What is Mt. Gox doing for people who had money in the site?
Over the weekend (Mar. 2) Mt. Gox opened a call center that people can get information about their account. However, the staff at the center appear to be a call center contractor, not actual Mt. Gox employees, and they can only take messages for lawyers.
A YouTube user called Tom Reiner recorded a phone call made with the Mt. Gox Call Center, where the representative said that the Tokyo District Court would need to investigate before deciding whether and how much members could be reimbursed for their lost credit.
Is there any chance of Bitcoin investors getting their money back?
There's no way to tell. Because Bitcoin is an independent currency outside the regulation of any government or institution, there's no organized oversight for failure of this kind. It's hard enough for international law enforcement to figure out how to investigate Bitcoin crime in the first place.
"The Federal Reserve simply does not have the authority to supervise or regulate Bitcoin in any way," U.S. Fed Chairwoman Janet Yellen told the Senate Banking Committee this week. She also added that investigations of Bitcoin-related crime fell under the jurisdiction of the Justice Department and the Treasury Department's Financial Crimes Enforcement Network.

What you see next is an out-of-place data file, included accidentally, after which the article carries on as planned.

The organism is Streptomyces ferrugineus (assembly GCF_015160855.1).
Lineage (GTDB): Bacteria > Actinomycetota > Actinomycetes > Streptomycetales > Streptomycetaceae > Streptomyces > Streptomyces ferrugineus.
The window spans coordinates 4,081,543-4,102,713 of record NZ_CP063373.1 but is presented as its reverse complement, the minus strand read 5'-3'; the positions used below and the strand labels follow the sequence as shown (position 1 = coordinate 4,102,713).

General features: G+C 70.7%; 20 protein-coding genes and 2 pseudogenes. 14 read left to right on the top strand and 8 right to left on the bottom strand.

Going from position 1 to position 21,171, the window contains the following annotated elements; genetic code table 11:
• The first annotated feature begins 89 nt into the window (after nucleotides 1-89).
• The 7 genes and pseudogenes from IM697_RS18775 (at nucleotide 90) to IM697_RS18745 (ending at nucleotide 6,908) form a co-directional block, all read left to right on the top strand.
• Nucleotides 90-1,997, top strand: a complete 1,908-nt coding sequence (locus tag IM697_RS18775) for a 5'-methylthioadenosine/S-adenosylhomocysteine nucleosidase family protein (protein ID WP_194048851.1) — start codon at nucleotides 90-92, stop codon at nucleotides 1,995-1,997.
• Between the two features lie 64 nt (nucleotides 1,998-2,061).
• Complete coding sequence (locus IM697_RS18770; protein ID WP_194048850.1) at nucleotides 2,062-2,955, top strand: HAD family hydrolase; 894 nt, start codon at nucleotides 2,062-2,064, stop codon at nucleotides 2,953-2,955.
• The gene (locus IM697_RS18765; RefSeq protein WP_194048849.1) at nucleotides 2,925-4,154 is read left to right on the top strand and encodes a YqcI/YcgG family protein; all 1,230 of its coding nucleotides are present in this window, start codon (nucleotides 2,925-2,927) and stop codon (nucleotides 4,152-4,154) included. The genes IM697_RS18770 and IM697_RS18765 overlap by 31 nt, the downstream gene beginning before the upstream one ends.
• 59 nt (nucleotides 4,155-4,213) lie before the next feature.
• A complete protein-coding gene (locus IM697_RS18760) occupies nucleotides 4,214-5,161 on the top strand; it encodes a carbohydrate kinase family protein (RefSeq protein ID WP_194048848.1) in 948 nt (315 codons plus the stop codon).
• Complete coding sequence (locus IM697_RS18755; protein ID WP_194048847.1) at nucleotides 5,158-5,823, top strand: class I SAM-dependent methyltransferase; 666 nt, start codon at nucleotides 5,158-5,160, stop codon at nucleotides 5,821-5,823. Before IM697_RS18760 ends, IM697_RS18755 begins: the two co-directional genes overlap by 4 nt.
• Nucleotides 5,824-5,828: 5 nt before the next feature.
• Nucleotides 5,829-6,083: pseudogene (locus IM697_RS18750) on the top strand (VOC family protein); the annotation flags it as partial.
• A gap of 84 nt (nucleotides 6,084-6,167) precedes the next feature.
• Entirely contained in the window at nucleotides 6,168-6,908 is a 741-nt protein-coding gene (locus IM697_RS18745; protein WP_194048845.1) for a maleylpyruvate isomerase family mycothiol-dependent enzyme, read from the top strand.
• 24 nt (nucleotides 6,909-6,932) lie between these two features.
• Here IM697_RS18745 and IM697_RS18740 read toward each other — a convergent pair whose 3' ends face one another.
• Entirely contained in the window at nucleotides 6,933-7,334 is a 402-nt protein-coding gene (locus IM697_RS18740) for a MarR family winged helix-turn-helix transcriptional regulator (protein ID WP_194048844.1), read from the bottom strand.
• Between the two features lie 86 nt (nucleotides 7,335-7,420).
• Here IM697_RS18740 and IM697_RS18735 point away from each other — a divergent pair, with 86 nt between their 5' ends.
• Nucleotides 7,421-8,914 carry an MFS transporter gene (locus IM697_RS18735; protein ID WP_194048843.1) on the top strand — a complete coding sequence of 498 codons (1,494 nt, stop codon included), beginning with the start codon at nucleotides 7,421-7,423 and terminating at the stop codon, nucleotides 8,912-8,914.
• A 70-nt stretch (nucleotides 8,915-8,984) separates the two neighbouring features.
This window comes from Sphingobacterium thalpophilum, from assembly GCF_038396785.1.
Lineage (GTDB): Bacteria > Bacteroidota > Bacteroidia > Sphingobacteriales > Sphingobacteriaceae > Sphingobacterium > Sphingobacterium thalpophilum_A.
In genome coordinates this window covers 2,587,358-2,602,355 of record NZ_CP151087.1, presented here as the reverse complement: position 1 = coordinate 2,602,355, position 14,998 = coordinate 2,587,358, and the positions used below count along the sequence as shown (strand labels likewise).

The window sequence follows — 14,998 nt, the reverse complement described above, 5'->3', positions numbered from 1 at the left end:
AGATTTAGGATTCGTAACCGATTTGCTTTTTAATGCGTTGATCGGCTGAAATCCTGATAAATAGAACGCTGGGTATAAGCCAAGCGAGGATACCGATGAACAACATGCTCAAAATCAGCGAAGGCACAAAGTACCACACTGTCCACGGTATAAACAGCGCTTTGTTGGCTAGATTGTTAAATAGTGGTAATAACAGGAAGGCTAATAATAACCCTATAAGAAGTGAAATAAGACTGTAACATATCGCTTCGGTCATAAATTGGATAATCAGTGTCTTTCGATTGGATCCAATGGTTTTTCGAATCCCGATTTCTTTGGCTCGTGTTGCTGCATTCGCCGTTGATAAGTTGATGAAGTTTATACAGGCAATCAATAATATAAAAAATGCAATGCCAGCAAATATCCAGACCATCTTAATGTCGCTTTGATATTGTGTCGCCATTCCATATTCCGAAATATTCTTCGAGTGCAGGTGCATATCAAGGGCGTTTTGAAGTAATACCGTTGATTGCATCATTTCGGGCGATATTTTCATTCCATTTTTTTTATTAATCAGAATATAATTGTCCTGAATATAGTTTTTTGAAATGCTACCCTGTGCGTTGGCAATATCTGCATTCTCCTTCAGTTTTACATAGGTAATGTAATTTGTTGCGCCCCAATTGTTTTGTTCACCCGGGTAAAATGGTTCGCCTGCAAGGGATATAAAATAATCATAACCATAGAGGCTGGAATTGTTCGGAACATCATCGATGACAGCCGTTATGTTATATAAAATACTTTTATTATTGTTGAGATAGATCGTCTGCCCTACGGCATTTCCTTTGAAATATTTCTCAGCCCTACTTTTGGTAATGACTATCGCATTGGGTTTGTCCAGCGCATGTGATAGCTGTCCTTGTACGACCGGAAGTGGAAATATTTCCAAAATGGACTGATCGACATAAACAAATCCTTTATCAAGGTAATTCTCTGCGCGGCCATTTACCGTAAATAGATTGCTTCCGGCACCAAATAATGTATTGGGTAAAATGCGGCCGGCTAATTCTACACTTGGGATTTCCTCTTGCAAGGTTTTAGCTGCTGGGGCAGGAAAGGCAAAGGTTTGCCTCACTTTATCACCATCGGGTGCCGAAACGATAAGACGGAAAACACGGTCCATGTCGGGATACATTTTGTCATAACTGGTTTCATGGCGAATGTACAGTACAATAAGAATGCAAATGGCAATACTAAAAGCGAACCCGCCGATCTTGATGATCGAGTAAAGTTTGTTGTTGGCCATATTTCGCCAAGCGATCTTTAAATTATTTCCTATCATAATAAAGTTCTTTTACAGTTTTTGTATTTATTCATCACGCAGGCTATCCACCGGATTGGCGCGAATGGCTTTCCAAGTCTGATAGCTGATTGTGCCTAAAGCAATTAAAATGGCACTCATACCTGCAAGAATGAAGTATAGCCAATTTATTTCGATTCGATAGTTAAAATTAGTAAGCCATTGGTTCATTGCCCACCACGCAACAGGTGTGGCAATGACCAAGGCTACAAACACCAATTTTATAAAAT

All that's to say that Bitcoin owners shouldn't expect a government bailout.
However, some within the Bitcoin community have been talking about organizing a grassroots bailout of their own.
"I think this is the best thing for Bitcoin as we are in the transition stage from 'innovative tech' to 'regulated and trusted mainstream innovative tech,'" wrote a user going by the name btc237ftw on the the bitcoin forum bitcointalk.org.
Most of the responses were highly negative. Some argued that Mt. Gox's failure to address the "transaction malleability" issue meant it deserved to go under. Others said that a bailout would run counter to the anarchic philosophy from which Bitcoin was created in the first place.
"Bailouts are a mentality for the legacy centralized financial system where specific entities are needed so the whole system doesn't collapse. Bitcoin was created for the explicit purpose of not needing such a process," wrote forum user BittBurger.
However, a user named alyssa85 pointed out that Karpeles himself bailed out another Bitcoin exchange called Bitomat in 2011, which was then the third-largest in the world, and incorporated Bitomat into Mt. Gox.
Is there a way to safely store bitcoins?
It's best not to let funds sit in a Bitcoin exchange site, because you're trusting someone else with a lot of legal leeway and mostly minimal oversight to take care of your money.
Instead, you can store bitcoins by saving their cryptographic keys on your own device, such as an external hard drive, or in software called a digital wallet.
It's helpful to think of bitcoins as cash: unless your bitcoins are in your digital wallet, whether or not you get them back is largely up to the kindness of strangers. Bitcoin benefits from its cash-like state in other ways, but not when it comes to online exchanges.